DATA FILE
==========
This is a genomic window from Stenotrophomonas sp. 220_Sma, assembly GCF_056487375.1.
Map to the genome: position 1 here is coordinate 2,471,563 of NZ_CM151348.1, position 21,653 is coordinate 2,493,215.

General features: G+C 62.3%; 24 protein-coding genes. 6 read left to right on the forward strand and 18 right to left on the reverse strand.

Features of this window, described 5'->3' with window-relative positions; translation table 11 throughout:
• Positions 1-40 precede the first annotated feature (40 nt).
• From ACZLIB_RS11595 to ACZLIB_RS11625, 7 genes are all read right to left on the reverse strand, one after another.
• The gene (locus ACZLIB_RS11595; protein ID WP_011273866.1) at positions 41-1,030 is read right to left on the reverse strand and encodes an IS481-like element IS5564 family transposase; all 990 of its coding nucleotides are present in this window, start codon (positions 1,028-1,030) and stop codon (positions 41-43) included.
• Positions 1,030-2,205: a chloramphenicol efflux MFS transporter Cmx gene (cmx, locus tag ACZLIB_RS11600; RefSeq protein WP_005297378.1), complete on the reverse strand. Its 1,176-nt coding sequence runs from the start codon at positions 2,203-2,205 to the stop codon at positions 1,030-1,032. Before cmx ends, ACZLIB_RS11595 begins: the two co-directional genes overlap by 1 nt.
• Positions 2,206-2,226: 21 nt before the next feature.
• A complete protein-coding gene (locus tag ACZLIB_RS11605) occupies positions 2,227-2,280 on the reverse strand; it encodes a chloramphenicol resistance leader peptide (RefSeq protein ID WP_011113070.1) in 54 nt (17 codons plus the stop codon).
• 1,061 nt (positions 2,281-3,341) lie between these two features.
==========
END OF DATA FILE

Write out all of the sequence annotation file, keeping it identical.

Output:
This is a genomic window from Stenotrophomonas sp. 220_Sma, assembly GCF_056487375.1.
Map to the genome: position 1 here is coordinate 2,471,563 of NZ_CM151348.1, position 21,653 is coordinate 2,493,215.

General features: G+C 62.3%; 24 protein-coding genes. 6 read left to right on the forward strand and 18 right to left on the reverse strand.

Features of this window, described 5'->3' with window-relative positions; translation table 11 throughout:
• Positions 1-40 precede the first annotated feature (40 nt).
• From ACZLIB_RS11595 to ACZLIB_RS11625, 7 genes are all read right to left on the reverse strand, one after another.
• The gene (locus ACZLIB_RS11595; protein ID WP_011273866.1) at positions 41-1,030 is read right to left on the reverse strand and encodes an IS481-like element IS5564 family transposase; all 990 of its coding nucleotides are present in this window, start codon (positions 1,028-1,030) and stop codon (positions 41-43) included.
• Positions 1,030-2,205: a chloramphenicol efflux MFS transporter Cmx gene (cmx, locus tag ACZLIB_RS11600; RefSeq protein WP_005297378.1), complete on the reverse strand. Its 1,176-nt coding sequence runs from the start codon at positions 2,203-2,205 to the stop codon at positions 1,030-1,032. Before cmx ends, ACZLIB_RS11595 begins: the two co-directional genes overlap by 1 nt.
• Positions 2,206-2,226: 21 nt before the next feature.
• A complete protein-coding gene (locus tag ACZLIB_RS11605) occupies positions 2,227-2,280 on the reverse strand; it encodes a chloramphenicol resistance leader peptide (RefSeq protein ID WP_011113070.1) in 54 nt (17 codons plus the stop codon).
• 1,061 nt (positions 2,281-3,341) lie between these two features.